Robredo’s recommendations on drug war ‘generally acceptable’ — Guevarra
MANILA, Philippines — The assessment of Vice President Leni Robredo on the government’s drug war may have raised the eyebrows of Malacañang and law enforcement agencies, but as for Justice Secretary Menardo Guevarra, her recommendations are generally “acceptable.”
“I have not read completely her report. I just know about the recommendations she made, for example, the change in the chairmanship of the ICAD (Inter-Agency Committee on Anti-Illegal Drugs). Many of them generally are alright, except that we need a lot of more fleshing to the recommendations. But in general, they are acceptable,” he said in an interview with ABS-CBN News Channel on Wednesday.
Guevarra, who earlier described the firing of Robredo as co-chairperson of ICAD in November as a “lost opportunity,” also said that her proposal to allow the Anti-Money Laundering Council (AMLC) to directly prosecute drug-related money laundering offenders is a “good suggestion.”
The Department of Justice (DOJ) is the lead agency in the ICAD’s justice cluster.
Saying that the Duterte administration’s drug war was a “massive failure,” Robredo in her report on Monday had proposed that the Philippine National Police scrap the Oplan Tokhang and instead leave drug interventions requiring house visits on drug suspects to the local Anti-Drug Abuse Councils and the Anti-Drug Abuse Offices.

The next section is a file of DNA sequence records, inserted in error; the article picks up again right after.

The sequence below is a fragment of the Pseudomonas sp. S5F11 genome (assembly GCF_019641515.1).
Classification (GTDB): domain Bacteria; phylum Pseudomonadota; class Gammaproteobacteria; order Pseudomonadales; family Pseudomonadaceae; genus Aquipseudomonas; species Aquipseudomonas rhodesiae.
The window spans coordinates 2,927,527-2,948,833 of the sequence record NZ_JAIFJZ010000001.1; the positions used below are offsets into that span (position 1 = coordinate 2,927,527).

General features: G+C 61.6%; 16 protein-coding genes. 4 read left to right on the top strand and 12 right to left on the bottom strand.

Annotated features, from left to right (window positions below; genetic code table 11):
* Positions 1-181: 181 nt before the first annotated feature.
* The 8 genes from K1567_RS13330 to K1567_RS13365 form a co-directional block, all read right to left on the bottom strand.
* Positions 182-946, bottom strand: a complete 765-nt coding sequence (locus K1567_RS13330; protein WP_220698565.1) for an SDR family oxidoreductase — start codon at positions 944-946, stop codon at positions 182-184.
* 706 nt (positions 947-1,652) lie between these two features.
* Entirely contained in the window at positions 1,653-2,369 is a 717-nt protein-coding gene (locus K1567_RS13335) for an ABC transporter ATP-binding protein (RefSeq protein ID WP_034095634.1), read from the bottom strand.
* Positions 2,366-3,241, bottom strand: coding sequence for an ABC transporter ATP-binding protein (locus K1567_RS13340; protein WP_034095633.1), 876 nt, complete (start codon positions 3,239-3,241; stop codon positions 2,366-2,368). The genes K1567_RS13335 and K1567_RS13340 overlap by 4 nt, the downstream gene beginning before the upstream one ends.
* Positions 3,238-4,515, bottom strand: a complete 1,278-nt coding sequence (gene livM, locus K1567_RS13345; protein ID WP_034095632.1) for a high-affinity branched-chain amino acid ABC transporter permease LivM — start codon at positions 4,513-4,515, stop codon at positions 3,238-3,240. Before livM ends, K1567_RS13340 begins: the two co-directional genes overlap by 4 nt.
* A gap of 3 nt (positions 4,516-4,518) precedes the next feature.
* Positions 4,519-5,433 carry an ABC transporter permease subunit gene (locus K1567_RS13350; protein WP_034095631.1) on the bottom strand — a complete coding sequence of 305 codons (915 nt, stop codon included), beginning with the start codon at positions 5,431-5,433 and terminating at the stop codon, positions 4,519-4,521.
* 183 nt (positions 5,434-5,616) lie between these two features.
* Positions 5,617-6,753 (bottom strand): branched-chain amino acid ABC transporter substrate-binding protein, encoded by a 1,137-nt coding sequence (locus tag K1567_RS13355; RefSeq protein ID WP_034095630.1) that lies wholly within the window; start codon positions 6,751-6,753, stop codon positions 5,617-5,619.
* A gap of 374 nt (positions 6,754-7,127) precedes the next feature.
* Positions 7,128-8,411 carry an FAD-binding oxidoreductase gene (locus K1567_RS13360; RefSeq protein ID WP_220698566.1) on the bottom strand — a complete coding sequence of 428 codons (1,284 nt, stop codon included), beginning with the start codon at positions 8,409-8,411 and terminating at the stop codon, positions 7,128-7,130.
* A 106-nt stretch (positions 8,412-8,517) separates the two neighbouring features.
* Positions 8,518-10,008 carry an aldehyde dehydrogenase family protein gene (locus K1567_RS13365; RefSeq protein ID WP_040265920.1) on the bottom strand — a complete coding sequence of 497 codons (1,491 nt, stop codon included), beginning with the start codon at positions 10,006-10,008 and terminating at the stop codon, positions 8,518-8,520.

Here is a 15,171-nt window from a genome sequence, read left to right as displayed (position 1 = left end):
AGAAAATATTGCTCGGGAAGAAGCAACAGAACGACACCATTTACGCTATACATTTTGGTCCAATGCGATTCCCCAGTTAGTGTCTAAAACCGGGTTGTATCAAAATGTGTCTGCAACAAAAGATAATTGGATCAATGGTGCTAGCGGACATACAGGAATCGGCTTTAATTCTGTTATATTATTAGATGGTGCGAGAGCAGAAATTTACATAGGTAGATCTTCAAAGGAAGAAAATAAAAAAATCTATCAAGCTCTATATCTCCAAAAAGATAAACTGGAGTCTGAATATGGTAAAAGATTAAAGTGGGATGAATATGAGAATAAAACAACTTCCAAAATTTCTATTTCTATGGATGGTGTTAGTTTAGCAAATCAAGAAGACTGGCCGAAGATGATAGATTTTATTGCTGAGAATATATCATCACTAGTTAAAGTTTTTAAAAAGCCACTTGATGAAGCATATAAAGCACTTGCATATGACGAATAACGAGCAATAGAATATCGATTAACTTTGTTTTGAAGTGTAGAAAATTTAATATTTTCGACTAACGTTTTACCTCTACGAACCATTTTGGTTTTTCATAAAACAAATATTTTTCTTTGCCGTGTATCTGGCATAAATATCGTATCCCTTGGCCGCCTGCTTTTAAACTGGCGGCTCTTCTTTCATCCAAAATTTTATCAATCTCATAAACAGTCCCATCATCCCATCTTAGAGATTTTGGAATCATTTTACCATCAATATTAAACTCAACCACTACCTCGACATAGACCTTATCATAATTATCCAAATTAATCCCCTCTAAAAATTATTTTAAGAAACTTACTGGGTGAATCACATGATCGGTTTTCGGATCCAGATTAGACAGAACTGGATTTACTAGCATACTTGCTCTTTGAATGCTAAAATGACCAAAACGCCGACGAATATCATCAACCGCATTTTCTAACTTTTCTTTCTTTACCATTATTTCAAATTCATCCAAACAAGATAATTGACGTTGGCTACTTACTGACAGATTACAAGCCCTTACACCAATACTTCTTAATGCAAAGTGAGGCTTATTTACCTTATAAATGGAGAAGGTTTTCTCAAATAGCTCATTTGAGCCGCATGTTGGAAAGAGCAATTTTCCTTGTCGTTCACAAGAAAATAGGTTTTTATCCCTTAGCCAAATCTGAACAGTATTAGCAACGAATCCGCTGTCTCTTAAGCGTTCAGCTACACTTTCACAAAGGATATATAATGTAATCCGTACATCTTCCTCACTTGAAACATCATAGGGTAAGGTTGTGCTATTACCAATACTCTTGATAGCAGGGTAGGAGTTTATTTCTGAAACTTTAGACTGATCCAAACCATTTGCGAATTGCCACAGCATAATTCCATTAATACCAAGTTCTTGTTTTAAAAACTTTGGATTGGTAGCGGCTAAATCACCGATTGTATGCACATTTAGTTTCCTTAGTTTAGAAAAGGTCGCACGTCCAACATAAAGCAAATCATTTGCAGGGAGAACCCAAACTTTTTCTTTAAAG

Among her other recommendations were to have the Dangerous Drugs Board lead the ICAD instead of the Philippine Drug Enforcement Agency, allow civil society groups and local government units to be part of the committee, separate drug users from pushers in processing arrests and surrenders, and provide clear and updated numbers on drug-related killings, both from legitimate police operations and vigilante-style murder incidents.
Meanwhile, Guevarra also asserted that as a member of the ICAD, the success rate of the DOJ in prosecuting drug-related cases was pegged at 80 percent.
“If you include the pre bargaining cases where the accused would admit that they, in fact, committed something but not the one charged but something lower than that, that would be considered a conviction. If we include this plea bargaining cases, the conviction rate would be something like 80 percent,” he explained.
Edited by MUF
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